He never married. However, there were women in Kant's life for which he had an affection (and vice versa). Documented affections are Caroline von Keyserling, Maria Charlotte Jacobi, and Charlotte Amalie von Knobloch. It is not known if any of these affections were consummated.
Kant did not seem to lack a rewarding social life — he was a popular teacher and a modestly successful author even before starting on his major philosophical works.
Kant lectured on anthropology for over 25 years. His Anthropology from a Pragmatic Point of View was published in 1798. (This was the subject of Michel Foucault's doctoral dissertation.) Kant's Lectures on Anthropology were published for the first time in 1997 in German. The former was translated into English and published by the Cambridge Texts in the History of Philosophy series in 2006.
Kant was among the first people of his time to introduce anthropology as an intellectual area of study long before the field gained popularity. As a result, his texts are considered to have advanced the field. Kant’s point of view also influenced the works of philosophers after him such as Martin Heidegger, Paul Ricoeur, and Jean Greisch.
Kant viewed anthropology in two broad categories. One category was the physiological approach which he referred to as “what nature makes of the human being”. The other category was the pragmatic approach which explored the things a human “can and should make of himself”.
Today, not everyone is as enthusiastic about Kant's philosophy, especially in the field of aesthetics and taste where cultural relativism has gained favour since the advent of postmodernism. Kant has been criticized for reasoning "that aesthetic judgements have universal validity. Kant was wrong. Immanuel Kant searched for the basis of aesthetic motivation. For such a difficult journey, Köningsberg [where he was born and died] was not a good place to start. The age of consumerism has no time for Kant." (Stephen Bayley, 1991)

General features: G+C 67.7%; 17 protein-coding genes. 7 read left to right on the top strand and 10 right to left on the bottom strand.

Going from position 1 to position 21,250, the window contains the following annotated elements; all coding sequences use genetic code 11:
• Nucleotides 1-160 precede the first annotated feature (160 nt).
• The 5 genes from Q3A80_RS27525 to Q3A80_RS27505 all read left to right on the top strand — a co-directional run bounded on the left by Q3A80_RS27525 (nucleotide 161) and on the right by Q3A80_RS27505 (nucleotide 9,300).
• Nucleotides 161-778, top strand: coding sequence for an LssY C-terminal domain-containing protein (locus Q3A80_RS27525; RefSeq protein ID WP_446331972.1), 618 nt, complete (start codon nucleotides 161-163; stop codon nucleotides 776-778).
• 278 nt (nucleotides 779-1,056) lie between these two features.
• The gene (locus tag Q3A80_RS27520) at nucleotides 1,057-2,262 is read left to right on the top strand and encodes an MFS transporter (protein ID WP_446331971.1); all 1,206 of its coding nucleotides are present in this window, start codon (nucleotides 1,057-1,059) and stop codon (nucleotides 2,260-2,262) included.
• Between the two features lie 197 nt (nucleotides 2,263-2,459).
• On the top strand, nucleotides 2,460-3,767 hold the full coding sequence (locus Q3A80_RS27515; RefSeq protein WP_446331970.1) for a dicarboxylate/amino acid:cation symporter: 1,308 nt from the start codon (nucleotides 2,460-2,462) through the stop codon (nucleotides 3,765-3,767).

Marquis de Sade was born 16 years after Kant. Altough he probably never read Kant, his philosophy turns out to be antithetical to Kant's. One of the essays in Max Horkheimer and Theodor Adorno's Dialectic of Enlightenment (1947) is titled "Juliette or Enlightenment and Morality" and interprets the ruthless and calculating behavior of Juliette as the embodiment of the philosophy of enlightenment. Similarly, psychoanalyst Jacques Lacan posited in his 1966 essay "Kant avec Sade" that de Sade's ethic was the complementary completion of the categorical imperative originally formulated by Immanuel Kant. Slavoj Zizek even went further in Kant and Sade: The Ideal Couple when he dared to ask whether there is "a line from Kantian formalist ethics to the cold-blooded Auschwitz killing machine?"
List of works
- (1746) Thoughts on the True Estimation of Vital Forces (Gedanken von der wahren Schätzung der lebendigen Kräfte)
- (1755) A New Explanation of the First Principles of Metaphysical Knowledge (Neue Erhellung der ersten Grundsätze metaphysischer Erkenntnisse; Doctoral Thesis: Principiorum primorum cognitionis metaphysicae nova dilucidatio)